This is how ‘Henry Lawson’ has used third person narration and word choice to create the tenacity and stoicism throughout this short story. ‘Henry Lawson’ has used symbolism and simple sentences to portray the distinctive visuals of the struggles for survival in the harsh rural Australian outback in ‘The Drover’s Wife’. “Bush all round-bush with no horizon, for the country is flat. No ranges in the distance… a few she-oaks which are sighing above the narrow, almost waterless creek. The simple sentence in this quote is “No ranges in the distance. ” This helps the responder distinctively visualise the rural setting of the story; the “she-oaks” are symbolic in this quote, as they represent “The Drover’s Wife” and that they both are determined to get through the struggles that have been evident throughout the story and survive the harsh Australian outback. Similarly ‘Lawson’ has portrayed the struggles to survive in the harsh rural Australian outback in ‘In A Dry Season’ through the use of word choice and various techniques. Here a quiet-looking bushman in a corner of the carriage grew restless, and presently the open his mouth and took the liar down in about three minutes. ” In this quote ‘Lawson’ has used this “quiet-looking bushman” to represent the struggles to survive in pre-federation rural Australian outback. This is how ‘Henry Lawson’ has portrayed the struggle to survive in the harsh rural Australian outback in his two well known short stories, ‘The Drover’s Wife’ and ‘In A Dry Season’. The visual ‘The English Countryside’ has portrayed tranquillity through the use of positioning.
Tranquillity is the quality of calm experienced in places with mainly natural features and activities, free from disturbance from man-made areas. The tranquillity can be seen through the lack of man-made attributes, and vast natural qualities such as green trees and vivid blue sky. The stand alone house in the centre of the visual is the only man-made object, but other that this natural features overpowers this house due to the size of these features. This is how the unknown composer has been able to portray tranquillity throughout the positioning of this visual.
The unknown composer of, The English Countryside, has used a variety of colours and brushstrokes to create a sense of serenity amongst the minds of the responder. Serenity is the peace and quietness of a certain place, which is free from mental stress and absence of anxiety; which is what is evident throughout this visual of ‘The English Countryside’. The colours that have been used in this visual to create a distinct visual in the responders mind are the vast range of blues in the sky and the vivid greens of the grass and trees.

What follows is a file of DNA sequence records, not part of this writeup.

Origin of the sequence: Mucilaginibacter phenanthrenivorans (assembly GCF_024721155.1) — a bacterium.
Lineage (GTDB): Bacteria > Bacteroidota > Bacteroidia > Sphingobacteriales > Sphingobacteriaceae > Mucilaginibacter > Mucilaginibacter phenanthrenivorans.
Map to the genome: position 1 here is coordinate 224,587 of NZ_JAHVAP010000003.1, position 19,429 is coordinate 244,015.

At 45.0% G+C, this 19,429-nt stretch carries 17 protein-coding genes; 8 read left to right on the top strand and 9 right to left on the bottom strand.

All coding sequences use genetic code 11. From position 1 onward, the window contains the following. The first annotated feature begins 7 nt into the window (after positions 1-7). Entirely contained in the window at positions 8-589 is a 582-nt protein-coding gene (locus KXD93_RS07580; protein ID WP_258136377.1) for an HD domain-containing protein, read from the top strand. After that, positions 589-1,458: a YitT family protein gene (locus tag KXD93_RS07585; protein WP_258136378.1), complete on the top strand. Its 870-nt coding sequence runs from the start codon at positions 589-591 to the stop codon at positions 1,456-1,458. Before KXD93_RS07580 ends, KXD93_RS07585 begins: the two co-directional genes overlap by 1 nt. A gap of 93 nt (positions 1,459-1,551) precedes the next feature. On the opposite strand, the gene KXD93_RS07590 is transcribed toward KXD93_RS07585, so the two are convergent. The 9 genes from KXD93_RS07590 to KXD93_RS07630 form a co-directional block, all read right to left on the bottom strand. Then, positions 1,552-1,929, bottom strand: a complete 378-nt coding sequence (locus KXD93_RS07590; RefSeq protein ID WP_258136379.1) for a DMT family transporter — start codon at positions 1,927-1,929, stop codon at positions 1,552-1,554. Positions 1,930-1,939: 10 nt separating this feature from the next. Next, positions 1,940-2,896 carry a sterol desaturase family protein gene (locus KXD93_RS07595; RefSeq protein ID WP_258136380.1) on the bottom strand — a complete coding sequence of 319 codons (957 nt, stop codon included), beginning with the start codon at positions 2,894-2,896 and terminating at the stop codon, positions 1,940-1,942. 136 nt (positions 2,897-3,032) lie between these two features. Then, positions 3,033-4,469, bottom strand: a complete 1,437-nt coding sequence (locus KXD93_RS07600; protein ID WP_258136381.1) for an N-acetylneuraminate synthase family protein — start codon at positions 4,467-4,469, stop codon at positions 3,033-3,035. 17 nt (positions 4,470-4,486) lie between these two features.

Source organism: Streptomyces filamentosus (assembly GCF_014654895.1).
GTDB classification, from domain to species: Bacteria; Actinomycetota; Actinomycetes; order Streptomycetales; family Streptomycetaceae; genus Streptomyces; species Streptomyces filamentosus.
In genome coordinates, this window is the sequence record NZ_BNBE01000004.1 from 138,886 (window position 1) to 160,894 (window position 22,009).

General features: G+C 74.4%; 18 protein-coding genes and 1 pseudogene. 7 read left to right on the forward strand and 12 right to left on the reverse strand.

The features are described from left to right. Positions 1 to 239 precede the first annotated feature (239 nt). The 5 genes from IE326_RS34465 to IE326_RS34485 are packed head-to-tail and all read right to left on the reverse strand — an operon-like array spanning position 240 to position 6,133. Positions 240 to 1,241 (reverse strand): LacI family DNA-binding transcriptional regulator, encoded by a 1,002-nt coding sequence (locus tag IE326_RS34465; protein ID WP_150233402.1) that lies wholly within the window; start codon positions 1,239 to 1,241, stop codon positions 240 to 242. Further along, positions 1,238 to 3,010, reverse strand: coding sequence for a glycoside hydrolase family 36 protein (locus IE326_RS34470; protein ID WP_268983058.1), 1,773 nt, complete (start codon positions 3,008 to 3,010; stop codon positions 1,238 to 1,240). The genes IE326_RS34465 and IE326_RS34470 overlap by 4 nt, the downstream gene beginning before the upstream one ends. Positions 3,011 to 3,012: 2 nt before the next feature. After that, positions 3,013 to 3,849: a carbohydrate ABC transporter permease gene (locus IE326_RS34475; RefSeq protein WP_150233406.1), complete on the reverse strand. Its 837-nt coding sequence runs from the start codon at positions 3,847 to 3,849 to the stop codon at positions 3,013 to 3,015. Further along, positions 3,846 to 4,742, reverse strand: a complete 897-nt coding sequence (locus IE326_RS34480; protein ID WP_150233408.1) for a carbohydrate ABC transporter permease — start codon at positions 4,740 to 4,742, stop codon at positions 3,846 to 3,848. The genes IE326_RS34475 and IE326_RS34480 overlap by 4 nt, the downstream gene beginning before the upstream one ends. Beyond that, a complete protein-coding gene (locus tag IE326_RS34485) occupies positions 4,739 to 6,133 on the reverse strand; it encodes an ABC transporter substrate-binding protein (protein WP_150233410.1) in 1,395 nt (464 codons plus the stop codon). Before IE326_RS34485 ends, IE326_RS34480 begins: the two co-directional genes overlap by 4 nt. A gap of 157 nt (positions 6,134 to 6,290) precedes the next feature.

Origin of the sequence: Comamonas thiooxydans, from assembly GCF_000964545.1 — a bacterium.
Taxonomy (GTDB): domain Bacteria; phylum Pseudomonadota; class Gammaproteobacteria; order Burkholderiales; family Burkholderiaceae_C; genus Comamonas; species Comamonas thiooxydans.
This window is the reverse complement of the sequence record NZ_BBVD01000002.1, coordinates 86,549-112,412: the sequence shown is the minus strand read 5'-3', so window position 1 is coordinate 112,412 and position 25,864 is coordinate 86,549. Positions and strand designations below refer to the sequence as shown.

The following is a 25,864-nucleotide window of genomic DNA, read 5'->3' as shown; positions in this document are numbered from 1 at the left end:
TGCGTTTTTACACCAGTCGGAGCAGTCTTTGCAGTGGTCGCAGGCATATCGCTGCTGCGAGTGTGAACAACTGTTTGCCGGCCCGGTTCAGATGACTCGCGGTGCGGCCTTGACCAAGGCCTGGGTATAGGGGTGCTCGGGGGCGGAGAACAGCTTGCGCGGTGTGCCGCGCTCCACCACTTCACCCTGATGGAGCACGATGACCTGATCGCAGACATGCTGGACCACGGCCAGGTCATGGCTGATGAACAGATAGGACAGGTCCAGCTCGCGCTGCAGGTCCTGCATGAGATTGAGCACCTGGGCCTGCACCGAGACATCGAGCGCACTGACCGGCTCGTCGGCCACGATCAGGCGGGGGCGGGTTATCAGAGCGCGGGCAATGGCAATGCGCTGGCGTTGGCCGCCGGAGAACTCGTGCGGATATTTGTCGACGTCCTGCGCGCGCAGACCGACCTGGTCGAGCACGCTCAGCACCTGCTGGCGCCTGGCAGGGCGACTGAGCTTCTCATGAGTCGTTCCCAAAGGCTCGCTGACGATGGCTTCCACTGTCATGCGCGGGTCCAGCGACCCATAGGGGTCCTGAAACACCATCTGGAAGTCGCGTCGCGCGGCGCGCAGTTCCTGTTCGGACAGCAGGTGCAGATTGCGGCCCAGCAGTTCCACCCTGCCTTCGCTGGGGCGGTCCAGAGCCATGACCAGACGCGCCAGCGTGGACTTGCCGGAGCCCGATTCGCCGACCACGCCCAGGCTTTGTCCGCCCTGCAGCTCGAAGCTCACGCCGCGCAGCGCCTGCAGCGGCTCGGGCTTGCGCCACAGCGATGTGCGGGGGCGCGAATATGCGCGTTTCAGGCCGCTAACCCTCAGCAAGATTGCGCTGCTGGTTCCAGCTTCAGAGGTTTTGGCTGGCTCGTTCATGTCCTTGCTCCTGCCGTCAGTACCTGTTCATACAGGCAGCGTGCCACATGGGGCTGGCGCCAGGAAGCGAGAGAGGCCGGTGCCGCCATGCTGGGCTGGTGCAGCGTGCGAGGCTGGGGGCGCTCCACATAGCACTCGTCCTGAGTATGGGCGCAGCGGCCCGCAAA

The vast blues in the sky are symbolic of freedom and this also creates a sense of serenity within this visual. The brushstrokes that have been used in this visual is a messy brush stroke with no real sense of direction, this creates a visual of a fluffy landscape, which make this visual out to not be a real English Countryside but something more from a dream. This is how this composer has created a distinct visual in the minds of the responder. The composer of the visual ‘The English Countryside’ has used symbolism to create a sense of freedom.
Freedom is a person’s inner strength to act or speak or think in any way without any externally imposed restraints. The freedom is symbolised through the birds evident through this visual. The birds are present in the top left corner of the visual; birds in general are a symbolic creature which symbolises freedom. The birds are also creating a distinctive visual in the minds of the responder, which helps them clearly visualise the freedom evident through the visual.
Distinct visuals have been created in the minds of the responders through ‘Henry Lawson’s’ two well known short stories, ‘The Drover’s Wife’ and ‘In A Dry Season’; these visuals of isolation, stoicism and the struggle to survive in the harsh rural Australian outback through ‘Lawson’s’ use of sibilance, pathetic fallacy, symbolism, third person narration and also complex word choice. In contrast the composer of the visual ‘The English Countryside’ has used vivid colours, brushstrokes, positioning and also symbolism to create the distinct visuals of tranquillity, serenity and freedom in this text.